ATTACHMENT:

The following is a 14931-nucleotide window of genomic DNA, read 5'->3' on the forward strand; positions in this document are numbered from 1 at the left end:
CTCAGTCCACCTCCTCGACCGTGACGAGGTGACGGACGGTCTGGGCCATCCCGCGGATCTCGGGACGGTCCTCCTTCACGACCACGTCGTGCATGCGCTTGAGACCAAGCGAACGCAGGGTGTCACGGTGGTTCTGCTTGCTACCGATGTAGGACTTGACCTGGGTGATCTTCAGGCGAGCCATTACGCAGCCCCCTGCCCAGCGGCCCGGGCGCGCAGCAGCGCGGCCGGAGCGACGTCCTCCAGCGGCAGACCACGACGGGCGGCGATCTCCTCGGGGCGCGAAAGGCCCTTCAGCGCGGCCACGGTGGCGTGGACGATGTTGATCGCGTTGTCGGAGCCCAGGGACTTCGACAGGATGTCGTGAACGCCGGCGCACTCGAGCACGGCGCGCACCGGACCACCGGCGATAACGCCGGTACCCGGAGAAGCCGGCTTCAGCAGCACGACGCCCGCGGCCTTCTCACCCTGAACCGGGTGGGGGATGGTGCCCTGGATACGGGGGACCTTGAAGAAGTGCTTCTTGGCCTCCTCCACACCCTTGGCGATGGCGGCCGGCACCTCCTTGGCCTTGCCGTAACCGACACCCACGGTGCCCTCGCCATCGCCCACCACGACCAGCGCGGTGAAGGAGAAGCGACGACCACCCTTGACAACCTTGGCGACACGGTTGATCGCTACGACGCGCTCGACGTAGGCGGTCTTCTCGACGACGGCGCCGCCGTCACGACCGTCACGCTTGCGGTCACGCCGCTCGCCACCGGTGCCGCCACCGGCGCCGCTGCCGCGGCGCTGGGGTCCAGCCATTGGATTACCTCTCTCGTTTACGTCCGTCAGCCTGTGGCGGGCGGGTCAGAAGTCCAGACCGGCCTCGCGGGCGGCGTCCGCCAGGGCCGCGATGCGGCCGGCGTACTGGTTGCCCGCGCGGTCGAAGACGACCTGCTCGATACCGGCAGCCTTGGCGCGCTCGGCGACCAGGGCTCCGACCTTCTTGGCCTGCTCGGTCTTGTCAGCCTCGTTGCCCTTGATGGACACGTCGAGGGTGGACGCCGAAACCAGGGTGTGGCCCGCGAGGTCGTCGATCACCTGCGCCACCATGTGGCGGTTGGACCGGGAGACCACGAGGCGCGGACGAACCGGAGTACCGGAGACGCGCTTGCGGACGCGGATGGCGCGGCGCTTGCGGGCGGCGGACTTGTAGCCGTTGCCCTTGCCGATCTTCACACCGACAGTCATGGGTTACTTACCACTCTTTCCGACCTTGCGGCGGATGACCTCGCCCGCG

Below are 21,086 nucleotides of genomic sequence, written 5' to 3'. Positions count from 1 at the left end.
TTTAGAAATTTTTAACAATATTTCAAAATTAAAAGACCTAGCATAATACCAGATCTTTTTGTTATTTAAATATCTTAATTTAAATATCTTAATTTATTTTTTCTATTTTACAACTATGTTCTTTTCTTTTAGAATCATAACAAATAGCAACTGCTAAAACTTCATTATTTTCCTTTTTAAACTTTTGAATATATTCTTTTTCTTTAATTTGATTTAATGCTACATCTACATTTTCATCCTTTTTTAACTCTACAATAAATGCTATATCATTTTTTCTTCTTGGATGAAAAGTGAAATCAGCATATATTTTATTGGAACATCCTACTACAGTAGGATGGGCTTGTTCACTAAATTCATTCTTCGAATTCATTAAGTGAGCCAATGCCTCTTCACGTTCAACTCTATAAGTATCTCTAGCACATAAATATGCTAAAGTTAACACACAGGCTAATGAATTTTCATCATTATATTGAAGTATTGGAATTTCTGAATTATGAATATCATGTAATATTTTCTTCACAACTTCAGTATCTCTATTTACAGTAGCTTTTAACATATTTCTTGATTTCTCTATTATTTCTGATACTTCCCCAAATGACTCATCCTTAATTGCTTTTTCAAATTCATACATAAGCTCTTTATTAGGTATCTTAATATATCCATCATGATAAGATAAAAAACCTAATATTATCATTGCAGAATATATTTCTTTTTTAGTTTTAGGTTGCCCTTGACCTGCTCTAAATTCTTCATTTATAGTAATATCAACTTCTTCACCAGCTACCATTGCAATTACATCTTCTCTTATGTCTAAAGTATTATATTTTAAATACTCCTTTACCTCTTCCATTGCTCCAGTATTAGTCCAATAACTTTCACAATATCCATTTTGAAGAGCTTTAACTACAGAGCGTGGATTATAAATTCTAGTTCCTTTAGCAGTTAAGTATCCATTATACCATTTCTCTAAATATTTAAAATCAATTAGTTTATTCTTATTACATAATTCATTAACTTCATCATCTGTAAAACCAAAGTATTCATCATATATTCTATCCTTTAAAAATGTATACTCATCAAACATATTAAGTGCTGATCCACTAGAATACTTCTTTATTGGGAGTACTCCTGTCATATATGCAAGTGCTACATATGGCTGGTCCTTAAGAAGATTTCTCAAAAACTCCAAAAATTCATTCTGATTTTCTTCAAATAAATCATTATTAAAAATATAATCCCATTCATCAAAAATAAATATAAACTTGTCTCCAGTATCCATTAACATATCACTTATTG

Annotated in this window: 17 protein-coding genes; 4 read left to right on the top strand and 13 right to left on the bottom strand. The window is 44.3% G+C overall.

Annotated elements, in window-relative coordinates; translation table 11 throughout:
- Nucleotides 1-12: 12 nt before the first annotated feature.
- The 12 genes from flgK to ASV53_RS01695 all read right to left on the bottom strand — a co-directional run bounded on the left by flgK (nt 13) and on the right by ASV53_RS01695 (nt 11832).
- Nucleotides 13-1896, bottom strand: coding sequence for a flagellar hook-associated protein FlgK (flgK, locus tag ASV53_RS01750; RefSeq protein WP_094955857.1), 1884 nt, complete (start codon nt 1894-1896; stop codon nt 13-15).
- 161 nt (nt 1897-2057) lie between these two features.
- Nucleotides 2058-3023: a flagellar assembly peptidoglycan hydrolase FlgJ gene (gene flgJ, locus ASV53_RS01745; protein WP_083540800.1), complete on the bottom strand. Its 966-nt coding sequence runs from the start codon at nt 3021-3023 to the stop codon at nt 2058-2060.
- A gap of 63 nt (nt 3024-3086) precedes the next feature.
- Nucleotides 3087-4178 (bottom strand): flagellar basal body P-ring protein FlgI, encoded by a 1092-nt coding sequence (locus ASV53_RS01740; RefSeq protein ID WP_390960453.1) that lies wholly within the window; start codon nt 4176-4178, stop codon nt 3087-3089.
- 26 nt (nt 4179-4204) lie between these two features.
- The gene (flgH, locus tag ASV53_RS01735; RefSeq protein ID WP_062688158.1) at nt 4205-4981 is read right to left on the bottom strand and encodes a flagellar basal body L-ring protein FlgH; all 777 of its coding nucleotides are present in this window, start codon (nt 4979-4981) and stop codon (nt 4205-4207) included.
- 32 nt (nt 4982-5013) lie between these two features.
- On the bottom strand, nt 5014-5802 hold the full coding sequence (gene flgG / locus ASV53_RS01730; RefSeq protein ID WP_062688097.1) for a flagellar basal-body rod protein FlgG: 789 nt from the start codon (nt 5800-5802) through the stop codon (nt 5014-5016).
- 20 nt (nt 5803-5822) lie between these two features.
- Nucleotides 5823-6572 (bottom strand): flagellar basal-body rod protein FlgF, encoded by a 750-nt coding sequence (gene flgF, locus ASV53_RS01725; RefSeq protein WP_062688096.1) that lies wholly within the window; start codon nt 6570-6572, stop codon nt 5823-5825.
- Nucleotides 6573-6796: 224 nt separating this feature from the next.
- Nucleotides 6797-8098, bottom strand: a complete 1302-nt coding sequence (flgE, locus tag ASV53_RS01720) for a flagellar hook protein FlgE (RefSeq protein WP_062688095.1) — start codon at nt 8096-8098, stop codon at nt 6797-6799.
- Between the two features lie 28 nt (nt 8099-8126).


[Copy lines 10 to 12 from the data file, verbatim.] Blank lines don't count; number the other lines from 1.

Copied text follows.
- 161 nt (nt 1897-2057) lie between these two features.
- Nucleotides 2058-3023: a flagellar assembly peptidoglycan hydrolase FlgJ gene (gene flgJ, locus ASV53_RS01745; protein WP_083540800.1), complete on the bottom strand. Its 966-nt coding sequence runs from the start codon at nt 3021-3023 to the stop codon at nt 2058-2060.
- A gap of 63 nt (nt 3024-3086) precedes the next feature.